This exhibition features Kumano, an early video work by internationally renowned Japanese artist Mariko Mori (born 1967, Japan), and a recent addition to Asia Society Museum's Contemporary Art Collection. The work represents Mori's consistent interest in belief systems, including Shintoism, Japan's indigenous religion, and Buddhism, its adopted religion. The title also refers to Kumano, visited by pilgrims for centuries as one of the most sacred sites in western Japan. The work was inspired by Mori's own visit to the site, and the artist appears in the film as three different characters: a mysterious fairy; a shaman; and a floating angel. These are each iconic representations of other-worldly beings, and for the artist they also signify the past, the present, and the future respectively. In this context, summoned from different temporal planes, they are depicted coexisting in a single realm. Mori's focus on the use of video, as exemplified in Kumano, is a reflection of her desire to merge art and technology, and to incorporate the aspect of time into her visual expression.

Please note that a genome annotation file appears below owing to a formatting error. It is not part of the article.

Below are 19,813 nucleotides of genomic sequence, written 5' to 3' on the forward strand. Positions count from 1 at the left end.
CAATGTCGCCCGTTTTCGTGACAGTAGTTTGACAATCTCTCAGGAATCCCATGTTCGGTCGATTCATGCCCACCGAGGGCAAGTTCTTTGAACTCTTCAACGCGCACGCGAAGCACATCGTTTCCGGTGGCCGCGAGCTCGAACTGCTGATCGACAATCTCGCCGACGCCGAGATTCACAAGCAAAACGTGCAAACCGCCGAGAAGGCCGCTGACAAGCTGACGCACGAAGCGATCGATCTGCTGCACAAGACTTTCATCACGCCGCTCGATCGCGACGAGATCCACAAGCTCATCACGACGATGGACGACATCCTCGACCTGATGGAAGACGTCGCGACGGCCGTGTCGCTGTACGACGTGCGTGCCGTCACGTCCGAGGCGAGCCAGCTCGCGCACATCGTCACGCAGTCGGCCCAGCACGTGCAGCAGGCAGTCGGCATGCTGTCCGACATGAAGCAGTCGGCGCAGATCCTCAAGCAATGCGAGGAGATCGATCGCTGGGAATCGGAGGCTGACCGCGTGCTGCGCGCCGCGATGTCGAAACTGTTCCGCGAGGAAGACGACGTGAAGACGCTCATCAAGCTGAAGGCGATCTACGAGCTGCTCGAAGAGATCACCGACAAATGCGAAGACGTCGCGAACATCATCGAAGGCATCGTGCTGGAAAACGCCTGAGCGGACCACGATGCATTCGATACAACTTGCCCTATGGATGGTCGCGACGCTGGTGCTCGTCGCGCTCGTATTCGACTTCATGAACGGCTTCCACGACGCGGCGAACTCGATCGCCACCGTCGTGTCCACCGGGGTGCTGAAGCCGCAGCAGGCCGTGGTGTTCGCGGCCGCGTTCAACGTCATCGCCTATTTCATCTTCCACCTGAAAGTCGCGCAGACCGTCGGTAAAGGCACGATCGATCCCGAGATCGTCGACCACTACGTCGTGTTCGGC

Curator Miwako Tezuka has selected works from Asia Society's Mr. and Mrs. John D. Rockefeller 3rd Collection that will be shown alongside the installation of Kumano. The works are religious icons from various parts of Asia. Elegantly depicted in a variety of styles and materials, these images of gods and goddesses testify to the mutability of religious icons over space and time. Like Mori's video, they attest to the perseverance of human faith and the constantly changing but lasting tradition of visualizing and aspiring toward a higher consciousness.